Douglas Bastard's Rants of Rage


This article was written on 27 Jan 2016, and is filled under Uncategorised.


I have depression. That depression is eased by playing games, many of which involve shooting people, which I find cathartic. I do not condone shooting people and generally consider myself to be a pacifist. In addition, I have written extensively on this blog about how the work I used to do for the Army corroded my soul. Now. With that disclaimer, I have recently been playing Call of Duty 4.

To those of you who don’t know, Call of Duty 4 is a first person shooter, which means you go around as the character, completing various missions that generally involve shooting people with a wide variety of weapons in exotic foreign locations. The other people are generated by the computer, as are your allies, who are supposed to behave with artificial intelligence. And the emphasis in that sentence is very much on the artificial.

While you are being shot at, so that virtual woodchips are flying around from the building that you’ve taken shelter in, the character you’re with is busy shouting things like ‘They’re shooting at us’ while attempting to run through a wall. Occasionally, they’ll wander outside in a hail of molten death (copyright Tom Clancy) as though they had forgotten where they put their glasses and weren’t being machine gunned by Russian separatists.

And then there are the moments when you do something questionably sane because you pressed the wrong key. Imagine how it must look to your aggressors when a man they’re trying to kill and who has previously been hiding, starts doing bunny hops around the car park. Or runs in circles because the person controlling him as sneezed on his track pad. Or, and this is my favourite, just absently stands up in the middle of a firefight like a child called home for his tea.

In the end, I completed Call of Duty 4 with what I like to think was something that came close to competence. My leaping was judicious, my use of ammo sparing, and ability to move swiftly between various items of over was unsurpassed. Then I found the online function, which I thought would be fun, because it offered the chance to play a game, online, with lots of other people and generally have fun. In this, dear reader, I was mistaken.

The online function exists so that people seemingly born playing Call of Duty 4 can call you a twat. Or, more precisely, a noob. Which is short, although not very, for ‘newbie.’ This, to someone who has never played the game online before, is like arriving at primary school on your first day only to be told by someone that holds a PhD that your writing lacks finesse, your imagination is asinine and your grasp of rhythm is contemptible.

Which is perhaps why, in a ten minute spell, I was told to cock off on a ten second basis, called a noob and told to die. Which is fun. I play another online game, this time involving tanks, and if you ask any of your online aggressors if they’re, say, eleven year old virgins and have ever touched a man or woman, which makes them either go apoplectic or very quiet indeed. I sometimes say I’m a gay, black man and if you want to see online bigotry, that’s as good a place as any. Those people regret the end of slavery and think that Ronald Reagan was a lily-livered liberal and want to dry hump old Trump’s leg until his teeth rattle and his combover flops back. Unfortunately, I’m less sure of myself with Call of Duty 4 and decided it’d be easier all round to delete the app and forget I’d ever played it.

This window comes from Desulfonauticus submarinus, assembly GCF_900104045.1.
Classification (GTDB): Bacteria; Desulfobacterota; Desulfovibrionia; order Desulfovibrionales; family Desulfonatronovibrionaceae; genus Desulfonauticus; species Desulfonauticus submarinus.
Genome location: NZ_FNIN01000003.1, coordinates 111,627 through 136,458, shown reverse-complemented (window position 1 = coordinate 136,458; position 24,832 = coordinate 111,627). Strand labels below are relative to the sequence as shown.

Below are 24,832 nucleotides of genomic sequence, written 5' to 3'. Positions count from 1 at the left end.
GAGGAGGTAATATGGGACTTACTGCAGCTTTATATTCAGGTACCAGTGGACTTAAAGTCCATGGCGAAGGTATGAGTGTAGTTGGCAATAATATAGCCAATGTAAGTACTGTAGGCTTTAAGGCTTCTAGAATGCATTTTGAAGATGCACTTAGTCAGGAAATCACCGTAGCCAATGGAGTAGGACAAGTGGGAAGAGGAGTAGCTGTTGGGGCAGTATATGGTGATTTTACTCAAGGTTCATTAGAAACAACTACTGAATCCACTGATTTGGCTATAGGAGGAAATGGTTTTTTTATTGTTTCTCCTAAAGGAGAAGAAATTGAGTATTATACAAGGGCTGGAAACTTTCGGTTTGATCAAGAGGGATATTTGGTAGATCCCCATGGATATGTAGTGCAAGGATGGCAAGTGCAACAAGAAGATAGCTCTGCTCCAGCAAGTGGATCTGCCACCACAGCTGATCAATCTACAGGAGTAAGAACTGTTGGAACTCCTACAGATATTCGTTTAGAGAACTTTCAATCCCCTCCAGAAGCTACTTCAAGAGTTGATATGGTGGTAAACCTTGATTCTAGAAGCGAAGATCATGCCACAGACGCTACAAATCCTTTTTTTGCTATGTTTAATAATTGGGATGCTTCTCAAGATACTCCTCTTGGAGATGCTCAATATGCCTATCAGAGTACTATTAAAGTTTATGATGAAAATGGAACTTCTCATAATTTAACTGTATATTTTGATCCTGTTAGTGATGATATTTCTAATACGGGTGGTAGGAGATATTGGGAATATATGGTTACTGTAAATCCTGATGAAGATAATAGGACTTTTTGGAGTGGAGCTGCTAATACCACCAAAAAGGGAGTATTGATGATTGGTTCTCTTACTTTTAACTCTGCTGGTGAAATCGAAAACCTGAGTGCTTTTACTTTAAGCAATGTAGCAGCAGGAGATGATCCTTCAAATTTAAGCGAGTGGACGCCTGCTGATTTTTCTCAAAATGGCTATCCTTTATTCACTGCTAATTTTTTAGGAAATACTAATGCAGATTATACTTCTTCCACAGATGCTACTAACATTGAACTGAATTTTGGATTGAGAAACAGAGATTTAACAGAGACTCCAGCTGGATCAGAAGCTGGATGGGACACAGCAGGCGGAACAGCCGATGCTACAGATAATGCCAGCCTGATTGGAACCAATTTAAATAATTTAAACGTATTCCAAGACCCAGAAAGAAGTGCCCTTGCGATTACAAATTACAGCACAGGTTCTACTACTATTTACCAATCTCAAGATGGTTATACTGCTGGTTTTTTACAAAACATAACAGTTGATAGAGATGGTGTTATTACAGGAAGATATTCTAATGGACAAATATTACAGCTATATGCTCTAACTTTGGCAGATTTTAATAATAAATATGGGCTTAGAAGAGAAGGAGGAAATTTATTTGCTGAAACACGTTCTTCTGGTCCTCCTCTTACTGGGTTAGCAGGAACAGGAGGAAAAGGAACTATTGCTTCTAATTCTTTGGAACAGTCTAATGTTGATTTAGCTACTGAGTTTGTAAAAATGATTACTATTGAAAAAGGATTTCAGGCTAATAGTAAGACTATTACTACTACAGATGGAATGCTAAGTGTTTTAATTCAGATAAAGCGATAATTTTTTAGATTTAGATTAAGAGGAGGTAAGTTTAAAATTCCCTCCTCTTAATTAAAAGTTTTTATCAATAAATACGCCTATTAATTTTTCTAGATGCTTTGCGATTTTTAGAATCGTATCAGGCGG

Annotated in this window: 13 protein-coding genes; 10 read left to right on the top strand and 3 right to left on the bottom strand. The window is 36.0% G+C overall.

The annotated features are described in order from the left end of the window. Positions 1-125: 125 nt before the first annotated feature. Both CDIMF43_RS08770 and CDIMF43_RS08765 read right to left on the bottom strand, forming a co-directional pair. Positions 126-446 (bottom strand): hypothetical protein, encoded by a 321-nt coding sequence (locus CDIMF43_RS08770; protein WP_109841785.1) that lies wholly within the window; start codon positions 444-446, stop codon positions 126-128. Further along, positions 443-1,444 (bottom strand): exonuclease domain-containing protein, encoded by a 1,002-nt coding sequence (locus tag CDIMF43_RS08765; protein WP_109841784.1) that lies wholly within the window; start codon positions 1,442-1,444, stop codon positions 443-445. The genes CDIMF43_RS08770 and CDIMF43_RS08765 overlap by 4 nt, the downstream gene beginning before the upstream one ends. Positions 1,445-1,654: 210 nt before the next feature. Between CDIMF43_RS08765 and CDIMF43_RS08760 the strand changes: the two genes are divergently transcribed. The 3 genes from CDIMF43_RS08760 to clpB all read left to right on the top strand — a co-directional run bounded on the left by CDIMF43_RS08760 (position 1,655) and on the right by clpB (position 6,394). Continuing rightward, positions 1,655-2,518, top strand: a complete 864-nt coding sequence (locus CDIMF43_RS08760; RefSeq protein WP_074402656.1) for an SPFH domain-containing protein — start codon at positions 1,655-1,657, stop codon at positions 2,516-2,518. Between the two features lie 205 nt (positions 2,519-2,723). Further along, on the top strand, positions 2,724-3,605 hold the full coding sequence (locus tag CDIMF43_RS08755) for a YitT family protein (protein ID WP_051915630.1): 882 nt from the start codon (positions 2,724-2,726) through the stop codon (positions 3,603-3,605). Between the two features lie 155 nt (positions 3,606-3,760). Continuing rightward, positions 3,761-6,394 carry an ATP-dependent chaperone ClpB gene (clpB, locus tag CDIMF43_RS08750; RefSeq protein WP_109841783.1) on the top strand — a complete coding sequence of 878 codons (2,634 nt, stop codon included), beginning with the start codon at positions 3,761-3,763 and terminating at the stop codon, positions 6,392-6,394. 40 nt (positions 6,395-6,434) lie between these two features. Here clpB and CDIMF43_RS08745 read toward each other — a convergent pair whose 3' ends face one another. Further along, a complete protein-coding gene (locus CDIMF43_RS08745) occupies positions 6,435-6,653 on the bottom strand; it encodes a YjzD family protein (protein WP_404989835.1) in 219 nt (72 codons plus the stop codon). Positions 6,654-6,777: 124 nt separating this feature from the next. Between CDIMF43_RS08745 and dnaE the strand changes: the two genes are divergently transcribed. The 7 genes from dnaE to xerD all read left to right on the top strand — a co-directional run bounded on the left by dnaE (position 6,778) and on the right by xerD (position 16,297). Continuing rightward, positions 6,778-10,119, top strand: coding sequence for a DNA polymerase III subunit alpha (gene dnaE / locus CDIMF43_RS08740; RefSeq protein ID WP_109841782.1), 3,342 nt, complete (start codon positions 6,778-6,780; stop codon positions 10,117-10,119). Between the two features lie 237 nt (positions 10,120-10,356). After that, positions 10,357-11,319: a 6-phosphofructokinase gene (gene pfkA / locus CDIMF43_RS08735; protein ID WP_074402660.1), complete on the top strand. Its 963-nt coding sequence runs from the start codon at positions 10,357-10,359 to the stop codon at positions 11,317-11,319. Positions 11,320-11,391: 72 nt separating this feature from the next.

But if this problem is played out on every online game and in every walk of life, where are we? I was lucky in that I was schooled and then trained in how to write by clever, gifted people who took the time and effort needed to help me and pass informed comment on my work. They didn’t belm at me and call me a noob. And, incidentally, the people who are the most vitriolic noob callers were themselves noobs at some point.

They could argue this was a rite of passage, but in my world, being a nob to someone who is new at something makes you, in fact, a huge nob with the patience and tolerance of Caligula and who deserves to be taken somewhere, made to do something they aren’t very good at and mocked for the rest of their natural lives. What’s that? You don’t understand blogs? Noob. Weren’t born on Twitter? Noob. Can’t draw? Noob. And so the list goes on.

To the people who go around calling others ‘noobs,’ I’d just like to take a parting shot. I imagine you falling into one of two camps. You’re either seven stone piss wet through, of stunted growth and have no friends save for your right wrist, or are so fat that you haven’t seen your genitals since you were five and, to both of you, an act of physical love and tenderness is so alien to you that you cry yourselves to sleep and wish you were like one of the characters in the video games you chisel one off over.

Shit off. And everyone else? Have a lovely day.

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